Cut steaks from a loin, or haunch of venison, which should be as freshly killed as you can get it. The strange prejudice in favour of hard, black-looking venison, that has been kept till the juices are all dried up, is fast subsiding; the preference is now given to that which has been newly killed, whenever it can be obtained. Those who have eaten venison fresh from the woods, will never again be able to relish it in the state in which it is brought to the Atlantic cities.
Having removed the bones, and seasoned it with a little salt and pepper,, put the venison into a pot, with barely as much water as will cover it, and let it stew till perfectly tender, skimming it occasionally. Then take it out, and set it to cool, saving the gravy in a bowl. Make a light paste, in the proportion of three quarters of a pound of fresh butter to a pound and a half of flour. Divide the paste into two portions, and roll it out rather thick. Butter a deep dish, and line it with one of the sheets of paste. Then put in the venison. Season the gravy with a glass of very good wine, either red or white, a few blades of mace, and a powdered nutmeg. Stir into it the crumbled yolks of some hard-boiled eggs. Pour the gravy over the meat, and put on the other sheet of paste as the lid of the pie. Notch it handsomely round the edges, and bake it well. If a steady heat is kept up, it will be done in an hour. Send it to table hot.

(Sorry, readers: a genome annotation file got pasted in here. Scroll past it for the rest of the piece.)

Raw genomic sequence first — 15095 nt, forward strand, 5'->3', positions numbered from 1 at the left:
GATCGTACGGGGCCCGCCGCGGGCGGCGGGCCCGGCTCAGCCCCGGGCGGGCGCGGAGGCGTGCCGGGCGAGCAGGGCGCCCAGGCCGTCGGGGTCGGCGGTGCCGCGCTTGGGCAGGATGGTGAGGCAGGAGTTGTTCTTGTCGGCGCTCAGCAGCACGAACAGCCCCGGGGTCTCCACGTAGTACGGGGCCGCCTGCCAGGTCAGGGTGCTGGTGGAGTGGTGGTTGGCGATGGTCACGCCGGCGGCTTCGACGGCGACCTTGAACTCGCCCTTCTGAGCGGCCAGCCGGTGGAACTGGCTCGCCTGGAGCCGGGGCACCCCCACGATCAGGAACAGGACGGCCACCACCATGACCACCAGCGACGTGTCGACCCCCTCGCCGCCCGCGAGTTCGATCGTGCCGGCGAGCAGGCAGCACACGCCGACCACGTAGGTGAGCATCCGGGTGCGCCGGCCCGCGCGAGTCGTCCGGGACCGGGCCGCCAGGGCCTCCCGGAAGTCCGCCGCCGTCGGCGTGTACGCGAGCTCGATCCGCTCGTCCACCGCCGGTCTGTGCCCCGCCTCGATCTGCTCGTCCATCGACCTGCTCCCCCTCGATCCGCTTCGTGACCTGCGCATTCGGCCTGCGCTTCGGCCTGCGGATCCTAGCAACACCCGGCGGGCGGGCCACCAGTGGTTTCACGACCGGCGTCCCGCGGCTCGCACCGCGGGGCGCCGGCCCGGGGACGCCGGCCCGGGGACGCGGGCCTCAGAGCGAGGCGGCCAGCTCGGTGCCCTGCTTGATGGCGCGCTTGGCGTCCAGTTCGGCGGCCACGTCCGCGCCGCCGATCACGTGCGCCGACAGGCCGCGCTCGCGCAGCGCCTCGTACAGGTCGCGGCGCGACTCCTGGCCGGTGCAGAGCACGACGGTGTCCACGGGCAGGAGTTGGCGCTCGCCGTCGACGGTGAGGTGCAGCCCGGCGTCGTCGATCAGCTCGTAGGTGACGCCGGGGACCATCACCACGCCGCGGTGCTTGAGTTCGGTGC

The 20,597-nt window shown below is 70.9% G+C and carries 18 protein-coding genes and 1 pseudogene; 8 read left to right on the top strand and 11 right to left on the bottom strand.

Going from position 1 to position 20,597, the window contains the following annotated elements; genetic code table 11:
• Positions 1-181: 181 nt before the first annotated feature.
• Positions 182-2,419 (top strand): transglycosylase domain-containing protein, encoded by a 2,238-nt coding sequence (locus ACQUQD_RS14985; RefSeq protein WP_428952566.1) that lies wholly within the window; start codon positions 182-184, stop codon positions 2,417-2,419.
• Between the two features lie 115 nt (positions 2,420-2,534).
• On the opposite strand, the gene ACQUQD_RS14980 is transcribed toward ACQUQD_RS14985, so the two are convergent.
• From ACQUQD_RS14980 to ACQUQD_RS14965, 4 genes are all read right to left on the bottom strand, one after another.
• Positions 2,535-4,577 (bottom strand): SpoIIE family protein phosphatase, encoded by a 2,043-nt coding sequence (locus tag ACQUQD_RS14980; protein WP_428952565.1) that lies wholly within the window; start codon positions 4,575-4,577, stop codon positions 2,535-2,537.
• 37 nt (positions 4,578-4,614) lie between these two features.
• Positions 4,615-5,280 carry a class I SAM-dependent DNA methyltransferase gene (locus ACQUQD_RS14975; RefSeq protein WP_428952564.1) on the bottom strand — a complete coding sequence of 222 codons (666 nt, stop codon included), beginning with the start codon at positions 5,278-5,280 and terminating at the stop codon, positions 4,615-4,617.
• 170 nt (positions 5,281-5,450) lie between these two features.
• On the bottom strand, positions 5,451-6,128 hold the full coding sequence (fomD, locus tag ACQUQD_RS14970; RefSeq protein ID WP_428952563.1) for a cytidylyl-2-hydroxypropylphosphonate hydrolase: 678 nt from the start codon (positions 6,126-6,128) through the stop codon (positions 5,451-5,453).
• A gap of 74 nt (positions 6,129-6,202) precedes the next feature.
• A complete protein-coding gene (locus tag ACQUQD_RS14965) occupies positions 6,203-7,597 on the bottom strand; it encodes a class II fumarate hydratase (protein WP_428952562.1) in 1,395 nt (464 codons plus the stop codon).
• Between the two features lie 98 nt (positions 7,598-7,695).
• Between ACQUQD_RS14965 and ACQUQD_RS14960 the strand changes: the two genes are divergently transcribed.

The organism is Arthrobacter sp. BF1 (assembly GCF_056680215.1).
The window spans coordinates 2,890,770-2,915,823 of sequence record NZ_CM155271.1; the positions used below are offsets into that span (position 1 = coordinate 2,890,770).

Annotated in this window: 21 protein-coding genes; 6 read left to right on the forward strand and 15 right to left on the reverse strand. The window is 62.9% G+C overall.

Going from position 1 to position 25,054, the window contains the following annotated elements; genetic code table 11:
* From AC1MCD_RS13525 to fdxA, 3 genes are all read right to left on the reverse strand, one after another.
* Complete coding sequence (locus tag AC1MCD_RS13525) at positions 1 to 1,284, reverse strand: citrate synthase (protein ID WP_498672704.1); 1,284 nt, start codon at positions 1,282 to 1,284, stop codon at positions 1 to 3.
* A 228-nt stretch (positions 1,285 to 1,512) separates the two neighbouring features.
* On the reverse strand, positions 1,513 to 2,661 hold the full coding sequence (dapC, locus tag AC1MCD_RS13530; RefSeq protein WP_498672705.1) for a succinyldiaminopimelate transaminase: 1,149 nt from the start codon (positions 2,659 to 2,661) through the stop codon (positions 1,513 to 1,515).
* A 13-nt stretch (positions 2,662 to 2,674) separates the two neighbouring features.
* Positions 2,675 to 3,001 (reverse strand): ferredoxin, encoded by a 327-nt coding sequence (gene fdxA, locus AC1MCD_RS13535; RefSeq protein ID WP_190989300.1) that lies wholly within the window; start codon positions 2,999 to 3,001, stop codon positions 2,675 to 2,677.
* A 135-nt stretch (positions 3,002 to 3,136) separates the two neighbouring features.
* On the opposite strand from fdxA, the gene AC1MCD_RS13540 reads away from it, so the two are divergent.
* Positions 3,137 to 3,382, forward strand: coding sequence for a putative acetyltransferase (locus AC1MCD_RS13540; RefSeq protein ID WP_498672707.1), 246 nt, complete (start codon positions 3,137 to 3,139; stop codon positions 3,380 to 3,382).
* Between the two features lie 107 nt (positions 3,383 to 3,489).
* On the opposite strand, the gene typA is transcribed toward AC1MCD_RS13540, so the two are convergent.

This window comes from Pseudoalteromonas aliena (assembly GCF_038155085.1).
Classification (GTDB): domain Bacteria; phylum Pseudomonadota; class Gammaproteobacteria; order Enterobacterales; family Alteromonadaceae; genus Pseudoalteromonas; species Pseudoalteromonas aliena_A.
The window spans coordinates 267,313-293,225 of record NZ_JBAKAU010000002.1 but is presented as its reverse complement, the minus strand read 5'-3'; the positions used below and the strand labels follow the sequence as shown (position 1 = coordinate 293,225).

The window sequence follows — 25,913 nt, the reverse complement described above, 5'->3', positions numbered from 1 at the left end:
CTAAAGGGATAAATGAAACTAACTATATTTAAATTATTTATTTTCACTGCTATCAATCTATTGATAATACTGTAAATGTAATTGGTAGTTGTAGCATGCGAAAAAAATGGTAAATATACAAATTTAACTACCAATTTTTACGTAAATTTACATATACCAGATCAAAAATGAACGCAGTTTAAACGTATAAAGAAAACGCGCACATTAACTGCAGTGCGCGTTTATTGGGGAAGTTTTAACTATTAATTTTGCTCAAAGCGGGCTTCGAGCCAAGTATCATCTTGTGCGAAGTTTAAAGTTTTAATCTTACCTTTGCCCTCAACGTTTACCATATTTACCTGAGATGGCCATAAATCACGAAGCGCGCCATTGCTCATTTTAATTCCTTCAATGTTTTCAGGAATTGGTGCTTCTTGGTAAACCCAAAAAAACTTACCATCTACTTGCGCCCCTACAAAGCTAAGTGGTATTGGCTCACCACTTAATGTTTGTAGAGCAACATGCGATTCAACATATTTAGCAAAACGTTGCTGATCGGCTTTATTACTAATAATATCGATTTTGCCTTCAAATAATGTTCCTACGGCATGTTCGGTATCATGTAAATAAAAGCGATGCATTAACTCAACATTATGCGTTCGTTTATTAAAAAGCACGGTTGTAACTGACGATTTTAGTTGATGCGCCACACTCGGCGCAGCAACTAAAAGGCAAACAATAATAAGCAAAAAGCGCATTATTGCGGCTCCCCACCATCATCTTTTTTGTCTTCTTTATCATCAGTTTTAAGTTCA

Instead of wine, you may put into the gravy a glass of currant-jelly.
Any sort of game may be made into a pie, in the above manner.